Episode One[edit | edit source]

Despite his heroics, Erwin von Thompson was eventually forced to commit suicide to escape the rage of Goggins.

In the opening episode of the series, Postman Patton takes raw recruits through basic training, hardening them for greater tests to come. His men struggle with the tough regime and we see Postman Patton beasting them through 20 km night-marches in the rain, berating them for falling to their deaths from the high-wire section of the assault course, and humiliating them for their inability to make their beds in the correct military fashion due to three-fingered hands with stubby digits that lack knuckles.

“There’s no crying at Boot Camp!” he screams when Great Uncle Cully complains that he will need his walking-frame to complete the 3000 foot ascent of Skiddaw Pike, slapping him. “Suck it up, camper!”

He presses his face to within a few inches of Granny Dryden’s to shout:

“Your workout is my warm-up, soldier. These press-ups don’t like you either. Be sore, not sorry. Shut up & squat!”

In a courageous ending for a show aimed at the three to five age group, the episode closes with Mrs Crockett’s coffin being lowered into the earth following execution for desertion. A mournful, instrumental version of the familiar theme tune is played behind Patton’s monologue:

“If we take the generally accepted definition of bravery as a quality which knows no fear, I have never seen a brave man,” he says. “All men are frightened. The more educated they are, the more they are frightened. And that is why I have chosen you Lizzy Taylor to lead the rest of Greendale Primary School into battle. May God have mercy on your souls because I shall have none if I see your faces back here before every Goddamn Nazi in Greendale is on their way to Hades.”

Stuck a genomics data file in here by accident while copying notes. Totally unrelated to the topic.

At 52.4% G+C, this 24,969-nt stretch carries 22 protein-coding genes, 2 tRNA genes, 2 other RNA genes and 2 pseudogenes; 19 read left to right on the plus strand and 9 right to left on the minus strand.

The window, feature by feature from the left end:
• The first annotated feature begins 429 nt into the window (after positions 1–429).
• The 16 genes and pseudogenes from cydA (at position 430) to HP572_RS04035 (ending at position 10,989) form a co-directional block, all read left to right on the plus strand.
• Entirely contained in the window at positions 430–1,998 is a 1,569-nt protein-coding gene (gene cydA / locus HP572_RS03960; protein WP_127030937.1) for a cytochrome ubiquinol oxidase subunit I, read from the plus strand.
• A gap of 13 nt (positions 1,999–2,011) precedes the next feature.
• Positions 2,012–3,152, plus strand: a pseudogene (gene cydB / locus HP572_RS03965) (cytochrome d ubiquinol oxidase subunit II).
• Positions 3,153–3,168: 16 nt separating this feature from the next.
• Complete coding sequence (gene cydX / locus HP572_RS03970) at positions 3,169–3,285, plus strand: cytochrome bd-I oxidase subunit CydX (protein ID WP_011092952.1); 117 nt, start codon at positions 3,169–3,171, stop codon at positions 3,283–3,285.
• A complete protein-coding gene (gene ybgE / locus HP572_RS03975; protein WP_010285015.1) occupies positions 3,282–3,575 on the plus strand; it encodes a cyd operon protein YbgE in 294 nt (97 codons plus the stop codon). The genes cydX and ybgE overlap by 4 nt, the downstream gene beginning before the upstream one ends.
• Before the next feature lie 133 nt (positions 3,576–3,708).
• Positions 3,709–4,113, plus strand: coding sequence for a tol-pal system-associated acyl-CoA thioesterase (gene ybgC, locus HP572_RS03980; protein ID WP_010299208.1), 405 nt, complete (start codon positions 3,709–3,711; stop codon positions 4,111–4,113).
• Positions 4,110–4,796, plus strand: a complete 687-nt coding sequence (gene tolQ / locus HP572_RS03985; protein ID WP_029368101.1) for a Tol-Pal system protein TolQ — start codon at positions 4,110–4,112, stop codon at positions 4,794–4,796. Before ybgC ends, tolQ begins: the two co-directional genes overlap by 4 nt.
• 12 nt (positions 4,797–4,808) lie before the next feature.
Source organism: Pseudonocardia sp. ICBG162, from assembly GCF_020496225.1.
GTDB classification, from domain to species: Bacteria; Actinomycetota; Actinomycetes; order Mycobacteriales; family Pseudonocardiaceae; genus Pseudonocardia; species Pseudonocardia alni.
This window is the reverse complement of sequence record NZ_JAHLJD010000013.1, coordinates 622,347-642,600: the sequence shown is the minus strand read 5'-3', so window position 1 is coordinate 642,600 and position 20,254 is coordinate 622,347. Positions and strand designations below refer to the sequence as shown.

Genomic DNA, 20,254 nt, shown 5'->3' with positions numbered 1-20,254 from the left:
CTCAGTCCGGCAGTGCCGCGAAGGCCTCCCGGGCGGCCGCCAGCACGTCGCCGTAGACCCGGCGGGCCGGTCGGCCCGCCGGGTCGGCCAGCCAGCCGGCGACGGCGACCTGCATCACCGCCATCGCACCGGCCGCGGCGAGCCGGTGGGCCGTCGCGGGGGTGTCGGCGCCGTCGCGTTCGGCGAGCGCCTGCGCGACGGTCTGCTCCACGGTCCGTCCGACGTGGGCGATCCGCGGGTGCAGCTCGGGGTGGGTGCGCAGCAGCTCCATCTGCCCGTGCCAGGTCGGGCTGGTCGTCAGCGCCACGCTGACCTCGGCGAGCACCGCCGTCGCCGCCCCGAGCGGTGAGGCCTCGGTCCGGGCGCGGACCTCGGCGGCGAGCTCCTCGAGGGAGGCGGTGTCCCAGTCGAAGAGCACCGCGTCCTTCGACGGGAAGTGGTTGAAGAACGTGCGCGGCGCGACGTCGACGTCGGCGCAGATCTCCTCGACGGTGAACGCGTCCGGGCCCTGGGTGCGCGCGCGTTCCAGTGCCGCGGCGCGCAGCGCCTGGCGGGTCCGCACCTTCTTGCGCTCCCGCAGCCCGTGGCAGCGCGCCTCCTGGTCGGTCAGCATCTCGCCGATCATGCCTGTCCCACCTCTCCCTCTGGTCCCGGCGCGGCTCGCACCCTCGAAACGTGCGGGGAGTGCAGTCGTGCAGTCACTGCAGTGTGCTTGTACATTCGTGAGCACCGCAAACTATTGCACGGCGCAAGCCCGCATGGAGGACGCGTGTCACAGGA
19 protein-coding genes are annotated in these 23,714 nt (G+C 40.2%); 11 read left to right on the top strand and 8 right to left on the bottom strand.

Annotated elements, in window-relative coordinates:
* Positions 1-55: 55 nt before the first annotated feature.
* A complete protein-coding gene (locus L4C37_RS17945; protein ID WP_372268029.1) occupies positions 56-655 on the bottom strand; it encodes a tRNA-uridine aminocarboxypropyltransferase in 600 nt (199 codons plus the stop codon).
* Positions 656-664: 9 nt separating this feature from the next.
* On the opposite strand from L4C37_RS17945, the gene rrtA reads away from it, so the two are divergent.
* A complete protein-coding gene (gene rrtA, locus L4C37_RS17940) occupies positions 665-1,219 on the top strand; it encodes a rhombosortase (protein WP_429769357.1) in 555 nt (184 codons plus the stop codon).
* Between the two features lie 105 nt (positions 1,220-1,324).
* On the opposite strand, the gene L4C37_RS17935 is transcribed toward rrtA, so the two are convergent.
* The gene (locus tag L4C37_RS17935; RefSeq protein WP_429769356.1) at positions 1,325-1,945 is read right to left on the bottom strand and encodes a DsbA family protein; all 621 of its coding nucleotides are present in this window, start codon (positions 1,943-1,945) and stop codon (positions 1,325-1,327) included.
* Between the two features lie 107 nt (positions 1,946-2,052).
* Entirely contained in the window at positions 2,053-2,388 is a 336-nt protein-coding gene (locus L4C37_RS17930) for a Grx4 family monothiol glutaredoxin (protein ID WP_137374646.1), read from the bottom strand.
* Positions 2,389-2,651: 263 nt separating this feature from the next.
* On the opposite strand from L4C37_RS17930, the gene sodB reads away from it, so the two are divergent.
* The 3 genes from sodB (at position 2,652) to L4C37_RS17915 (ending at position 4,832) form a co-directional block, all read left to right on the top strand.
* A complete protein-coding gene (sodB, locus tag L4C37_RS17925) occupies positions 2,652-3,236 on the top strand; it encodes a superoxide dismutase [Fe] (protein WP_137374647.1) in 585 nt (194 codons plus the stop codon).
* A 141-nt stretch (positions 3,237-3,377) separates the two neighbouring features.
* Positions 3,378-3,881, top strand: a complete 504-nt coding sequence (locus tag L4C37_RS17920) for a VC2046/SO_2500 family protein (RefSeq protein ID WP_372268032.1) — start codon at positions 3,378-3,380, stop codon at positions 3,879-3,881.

Episode Two[edit | edit source]

Postman Patton delivers a first class letter in the 2003 live action remake.

Patton is contemptuous of the British General Post Office advice on entry to the war, believing that:

“These limey faggots had five years to lick the Nazis already and all they've done is advance from Eden Valley to Little Musgrave and retreat again. They have nothing to teach us about licking the enemy.”

As a result of Patton’s confidence, his troops are sent into battle well-trained and physically fit but inexperienced. Of particular concern is Bernie Wrigglesworth, who replies “Sir! Yes, Sir!” to every request without hesitation and who recites his Service Number while standing on one leg in the centre of a rainy parade-ground even when this has not been requested of him. The ability to repeat stock-phrases and to perch are not unusual in a parrot but Patton is concerned that Wrigglesworth’s inability to disassemble, clean and re-assemble an M50 Sub-machine gun in under 5 minutes suggests that he is not combat ready. Rather than delay action, Postman Patton slaps Wrigglesworth across the beak and pushes a rifle into his hand .

"A good plan violently executed now is better than a perfect plan executed next week," he says.

"Bernie wants a cracker," adds Wrigglesworth.

The sky darkens and the sounds of artillery fire fill the air. Within hours of conflict beginning at the Keswick Pass, Wrigglesworth’s feathers turn white and he is sent to the rear unable to speak save for repeating the phrase “Not a pretty boy” over and over while staring into the far distance. Patton smacks him again, this time plucking and slowly roasted him with Rosemary and Garlic.

"When there is fear of failure, there will be failure," he opines. "And where there is failure, there will be lunch."